3 Things You Didn’t Know About “Clarifying the Win”

raising-free-range-chickens-5A current commercial features a free-range chicken. “If you’re a free-range chicken,” the commercial states, “You roam. It’s what you do.” I could apply the same formula to group leaders and say, “If you are a group leader, you lead. It’s what you do.” In the absence of a clearly defined plan, a leader is going to step up and lead. It’s what they do. It comes to them naturally, just like roaming comes naturally to a free-range chicken.

Andy Stanley wrote about the topic of clarifying the win in his book Seven Practices of Effective Ministry. He made the point that leaders of Bible study groups want direction from their leaders at the church. In the absence of a clearly communicated plan, Bible study group leaders will simply define what “scoring” looks like, and they’ll lead their group to accomplish the goals necessary to have a “win.” Here is an excerpt from the book to help illustrate this:

The church should be more determined than any other organization to “clarify the win” simply because the stakes are so much higher. Eternity hangs in the balance. Clarifying the win simply means communicating to your team what is really important, what really matters. The best way to leverage the collective power of your team is to make sure that everyone knows what it means to “score.”

Nothing hinders morale more than when team members with separate agendas are pulling against one another. If the win is unclear, you may force those in leadership roles to define winning in their own terms. If you don’t define winning for your ministry leaders, they will define it for themselves.

It doesn’t take very long for leaders to take over a class, start a new program, begin an innovative ministry, and rally a crowd to follow them. They may only be ten degrees off track, but given enough time they will miss the target by miles. It’s not that they are intentionally being defiant or difficult, they’re just being leaders.

But countless leaders have innocently sabotaged their church by leading people in the wrong direction. And the fault lies with an organization that has not been systematic about defining and clarifying what a win really is.

If you are a pastor or staff leader, I hope that you are beginning to see the need to “clarify the win” for your group leaders. If you are not clearly communicating the goals you have for them to achieve, you may have a few of them obtaining the desired results – accidentally. The vast majority probably just frustrate you because they’ve gone down paths you didn’t set for them. But it doesn’t have to be that way. Here are 3 things I bet you didn’t know about clarifying the win, and why clarifying the win is a very good idea:

  1. “Clarifying the win” helps group leaders say no. As important as saying yes to some activities, it is just as important for a group leader to know when to say no to good opportunities that are outside the goals set for his group to accomplish. A group leader should know instantly if he should say yes to an opportunity because it aligns with the “win” his church leaders have established for Bible study groups.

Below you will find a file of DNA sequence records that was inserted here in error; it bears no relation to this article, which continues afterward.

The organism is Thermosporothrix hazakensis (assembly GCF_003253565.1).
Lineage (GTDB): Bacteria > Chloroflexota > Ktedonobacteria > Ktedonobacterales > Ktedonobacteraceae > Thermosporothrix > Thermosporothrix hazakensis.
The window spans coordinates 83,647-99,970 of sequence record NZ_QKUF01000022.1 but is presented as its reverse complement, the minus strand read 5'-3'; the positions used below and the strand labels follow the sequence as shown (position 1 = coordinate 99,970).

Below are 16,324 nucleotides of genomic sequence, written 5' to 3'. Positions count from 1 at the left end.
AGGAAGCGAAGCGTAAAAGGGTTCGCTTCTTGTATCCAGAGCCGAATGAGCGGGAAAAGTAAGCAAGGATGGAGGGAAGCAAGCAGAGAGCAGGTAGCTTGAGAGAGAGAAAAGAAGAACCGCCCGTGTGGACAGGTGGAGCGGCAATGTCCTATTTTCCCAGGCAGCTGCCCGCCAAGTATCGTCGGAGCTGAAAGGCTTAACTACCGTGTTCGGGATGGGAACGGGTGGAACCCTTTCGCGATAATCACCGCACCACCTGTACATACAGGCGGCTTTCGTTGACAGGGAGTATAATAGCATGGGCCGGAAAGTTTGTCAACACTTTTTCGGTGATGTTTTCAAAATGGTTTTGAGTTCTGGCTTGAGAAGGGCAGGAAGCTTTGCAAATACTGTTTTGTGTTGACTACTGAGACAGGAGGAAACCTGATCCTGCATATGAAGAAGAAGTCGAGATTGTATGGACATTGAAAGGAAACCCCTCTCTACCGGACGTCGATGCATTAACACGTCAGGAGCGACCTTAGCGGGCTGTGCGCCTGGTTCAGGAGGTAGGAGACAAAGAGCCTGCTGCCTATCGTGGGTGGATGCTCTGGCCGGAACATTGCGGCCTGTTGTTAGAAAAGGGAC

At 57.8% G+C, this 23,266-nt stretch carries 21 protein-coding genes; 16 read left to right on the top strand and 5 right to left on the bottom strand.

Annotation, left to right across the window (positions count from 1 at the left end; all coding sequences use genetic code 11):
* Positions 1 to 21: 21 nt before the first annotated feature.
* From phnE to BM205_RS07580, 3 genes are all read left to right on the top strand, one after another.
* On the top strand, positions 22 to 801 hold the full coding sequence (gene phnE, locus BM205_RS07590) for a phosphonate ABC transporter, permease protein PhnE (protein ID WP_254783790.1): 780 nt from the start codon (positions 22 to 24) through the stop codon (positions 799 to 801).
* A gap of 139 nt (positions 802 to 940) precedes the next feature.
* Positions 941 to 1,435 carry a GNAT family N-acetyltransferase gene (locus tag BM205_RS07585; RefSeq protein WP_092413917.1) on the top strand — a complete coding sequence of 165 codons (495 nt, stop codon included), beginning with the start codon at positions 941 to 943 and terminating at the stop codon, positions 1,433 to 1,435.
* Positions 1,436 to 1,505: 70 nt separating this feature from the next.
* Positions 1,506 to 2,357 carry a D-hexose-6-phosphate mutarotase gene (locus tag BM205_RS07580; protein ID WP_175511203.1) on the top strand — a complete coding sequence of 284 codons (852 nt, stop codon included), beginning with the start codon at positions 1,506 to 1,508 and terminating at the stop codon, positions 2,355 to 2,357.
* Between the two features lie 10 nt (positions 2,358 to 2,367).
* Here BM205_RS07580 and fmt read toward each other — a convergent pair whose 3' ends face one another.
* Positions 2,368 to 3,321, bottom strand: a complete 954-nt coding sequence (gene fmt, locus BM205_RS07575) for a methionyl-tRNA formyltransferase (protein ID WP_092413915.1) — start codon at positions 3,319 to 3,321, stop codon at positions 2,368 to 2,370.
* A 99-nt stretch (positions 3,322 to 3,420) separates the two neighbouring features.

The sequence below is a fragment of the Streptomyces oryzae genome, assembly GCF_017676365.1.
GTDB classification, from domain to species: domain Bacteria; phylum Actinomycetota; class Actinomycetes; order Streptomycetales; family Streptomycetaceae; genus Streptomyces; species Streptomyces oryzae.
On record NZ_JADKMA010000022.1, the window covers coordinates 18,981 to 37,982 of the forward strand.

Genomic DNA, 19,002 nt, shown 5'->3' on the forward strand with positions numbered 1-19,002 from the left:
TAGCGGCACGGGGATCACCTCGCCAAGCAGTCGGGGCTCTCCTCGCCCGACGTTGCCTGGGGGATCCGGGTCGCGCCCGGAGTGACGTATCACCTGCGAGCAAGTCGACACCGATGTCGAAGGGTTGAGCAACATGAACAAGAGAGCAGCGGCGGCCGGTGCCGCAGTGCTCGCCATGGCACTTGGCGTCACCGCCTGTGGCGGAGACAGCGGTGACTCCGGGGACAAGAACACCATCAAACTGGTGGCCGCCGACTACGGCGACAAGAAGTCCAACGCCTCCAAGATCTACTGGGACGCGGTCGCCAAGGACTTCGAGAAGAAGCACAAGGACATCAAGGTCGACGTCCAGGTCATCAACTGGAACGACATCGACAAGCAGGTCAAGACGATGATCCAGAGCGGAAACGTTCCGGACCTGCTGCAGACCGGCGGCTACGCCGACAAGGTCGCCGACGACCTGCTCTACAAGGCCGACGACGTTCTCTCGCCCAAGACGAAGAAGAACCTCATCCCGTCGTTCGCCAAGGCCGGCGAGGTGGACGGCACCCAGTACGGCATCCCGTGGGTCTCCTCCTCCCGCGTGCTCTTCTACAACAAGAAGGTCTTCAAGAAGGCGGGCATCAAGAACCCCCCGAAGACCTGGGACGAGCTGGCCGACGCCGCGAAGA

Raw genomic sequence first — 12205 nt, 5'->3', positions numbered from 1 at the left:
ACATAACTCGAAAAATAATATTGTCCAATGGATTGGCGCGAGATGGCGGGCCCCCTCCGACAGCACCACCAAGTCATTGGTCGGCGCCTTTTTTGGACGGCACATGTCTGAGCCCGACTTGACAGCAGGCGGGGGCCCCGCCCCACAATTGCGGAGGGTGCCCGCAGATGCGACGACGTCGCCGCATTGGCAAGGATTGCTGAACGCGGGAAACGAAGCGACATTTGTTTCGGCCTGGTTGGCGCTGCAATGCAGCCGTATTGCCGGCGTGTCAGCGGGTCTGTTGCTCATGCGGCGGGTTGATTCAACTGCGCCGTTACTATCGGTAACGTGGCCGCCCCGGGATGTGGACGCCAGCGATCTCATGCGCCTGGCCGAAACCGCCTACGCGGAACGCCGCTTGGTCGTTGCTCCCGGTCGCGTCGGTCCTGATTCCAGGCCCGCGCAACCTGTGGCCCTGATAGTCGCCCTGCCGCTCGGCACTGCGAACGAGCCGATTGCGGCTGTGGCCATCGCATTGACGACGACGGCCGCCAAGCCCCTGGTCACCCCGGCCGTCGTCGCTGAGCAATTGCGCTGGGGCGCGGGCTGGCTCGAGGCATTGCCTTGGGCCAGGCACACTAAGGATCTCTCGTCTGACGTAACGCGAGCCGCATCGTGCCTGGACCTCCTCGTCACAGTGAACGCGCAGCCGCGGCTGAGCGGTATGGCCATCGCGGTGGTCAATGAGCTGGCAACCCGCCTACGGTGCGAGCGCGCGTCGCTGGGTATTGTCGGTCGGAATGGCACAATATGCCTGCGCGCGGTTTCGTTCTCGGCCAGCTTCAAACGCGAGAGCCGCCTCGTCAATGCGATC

2. “Clarifying the win” helps you set a budget.  If your church has determined that a “win” is for people to be discipled, then it follows that somewhere in the church’s budget, dollars must be set aside for Bible study materials. If a “win” is for groups to regularly fellowship together, then someone on church staff should budget dollars for childcare so parents of younger children can participate in an evening of relationship-building. If the church leaders decide that having a trained teaching faculty is a “win,” then they will budget enough dollars to train their group leaders.
  3. “Clarifying the win” helps you evaluate and adjust. To help the group leaders at a church I once served as education pastor, we changed the name of our Sunday morning Bible study to “LIFE Groups.” To help clarify the win (define the expectations we had for groups – the “wins” we wanted them to accomplish) we turned the name LIFE into an acrostic. Each letter represented one of 4 major things we wanted every group to accomplish:

Learn and apply God’s Word

Invite others to become Christ-followers

Form authentic relationships

Engage in service to others

Can you see our emphasis on the “win” of Bible study? Yes! How about the “win” of evangelism? Of course! Did our people know they were to build relationships between themselves (including guests?). Absolutely. Could groups find the freedom to release group members to serve in ministries both inside the church and others aimed at people outside the church? Yes. Calling our Bible study groups “LIFE” Groups gave us an opportunity to clarify the win and tell our church the 4 “wins” we wanted groups to achieve. It was simple, memorable, and easy to recall and explain.

Consider helping your Bible study groups clarify the win. You’ll be glad you did.


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